- Good’s own price: An increase in price will induce an increase in the quantity supplied.
- Prices of related goods: For purposes of supply analysis, related goods refer to goods from which inputs are derived to be used in the production of the primary good.
- Conditions of production: The most significant factor here is the state of technology. If there is a technological advancement related to the production of the good, the supply increases.
- Expectations: Sellers’ expectations concerning future market conditions can directly affect supply.
- Price of inputs: If the price of inputs increases the supply curve will shift left as sellers are less willing or able to sell goods at any given price. Inputs include land, labor, energy and raw materials.
- Number of suppliers: As more firms enter the industry the market supply curve will shift out driving down prices. The market supply curve is the horizontal summation of the individual supply curves.
- Government policies and regulations: Government intervention can take many forms including environmental and health regulations, hour and wage laws, taxes, electrical and natural gas rates and zoning and land use regulations. These regulations can affect a good’s supply.
Suppliers will change their production levels along the supply curve in response to a price change, so that their production level is equal to demand. However, some factors unrelated to price can shift the production level. For example, a technological improvement that reduces the input cost of a product will shift the supply curve outward, allowing suppliers to provide a greater supply at the same price level.
Changes in Supply and Shifts in the Supply Curve
The supply curve depicts the supplier’s positive relationship between price and quantity.
Distinguish between shifts in the supply curve and movement along the supply curve
- A change in the price of a good or service, holding all else constant, will result in a movement along the supply curve.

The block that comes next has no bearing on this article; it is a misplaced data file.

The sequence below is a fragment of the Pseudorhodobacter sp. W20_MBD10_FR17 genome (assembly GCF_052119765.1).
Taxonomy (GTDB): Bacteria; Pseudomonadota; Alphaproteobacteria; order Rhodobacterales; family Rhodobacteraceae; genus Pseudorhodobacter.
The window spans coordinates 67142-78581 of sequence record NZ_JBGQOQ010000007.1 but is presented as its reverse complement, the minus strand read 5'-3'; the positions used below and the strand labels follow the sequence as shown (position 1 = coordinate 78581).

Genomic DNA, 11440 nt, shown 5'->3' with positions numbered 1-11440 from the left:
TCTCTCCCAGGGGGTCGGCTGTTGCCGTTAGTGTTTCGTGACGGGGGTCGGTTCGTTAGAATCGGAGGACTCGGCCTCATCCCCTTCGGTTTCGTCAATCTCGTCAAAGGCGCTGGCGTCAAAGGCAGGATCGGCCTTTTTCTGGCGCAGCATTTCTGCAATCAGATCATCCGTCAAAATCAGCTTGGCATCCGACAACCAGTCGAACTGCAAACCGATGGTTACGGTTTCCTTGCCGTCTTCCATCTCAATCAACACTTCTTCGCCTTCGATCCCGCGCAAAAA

- A change in the cost of an input will impact the cost of producing a good and will result in a shift in supply; supply will shift outward if costs decrease and will shift inward if they increase.
- A change in the expected demand for a good or service will result in a shift in supply; supply will shift outward if enthusiasm is expected to increase and will shift inward if there is an expectation for consumers preferences to change in favor of an alternate good or service.
- Non-price changes: Shocks, either exogenous or endogenous, that affect the positioning of the supply curve.
Price changes and movement along supply curve
If the price of the good or service changes, all else held constant such as price of substitutes, the supplier will adjust the quantity supplied to the level that is consistent with its willingness to accept the prevailing price. The change in price will result in a movement along the supply curve, called a change in quantity supplied, but not a shift in the supply curve. Changes in supply are due to non-price changes.
Non-price changes and shifts of the supply curve
If production costs increase, the supplier will face increasing costs for each quantity level. Holding all else the same, the supply curve would shift inward (to the left), reflecting the increased cost of production. The supplier will supply less at each quantity level.
If production costs declined, the opposite would be true. Lower costs would result in an increase in output, shifting the supply curve outward (to the right) and the supplier will be willing sell a larger quantity at each price level. The supply curve will shift in relation to technological improvements and expectations of market behavior in very much the same way described for production costs.
Technological improvements that result in an increase in production for a set amount of inputs would result in an outward shift in supply.
Supply will shift outward in response to indications of heightened consumer enthusiasm or preference and will respond by shifting inward if there is an assessment of a negative impact to production costs or demand.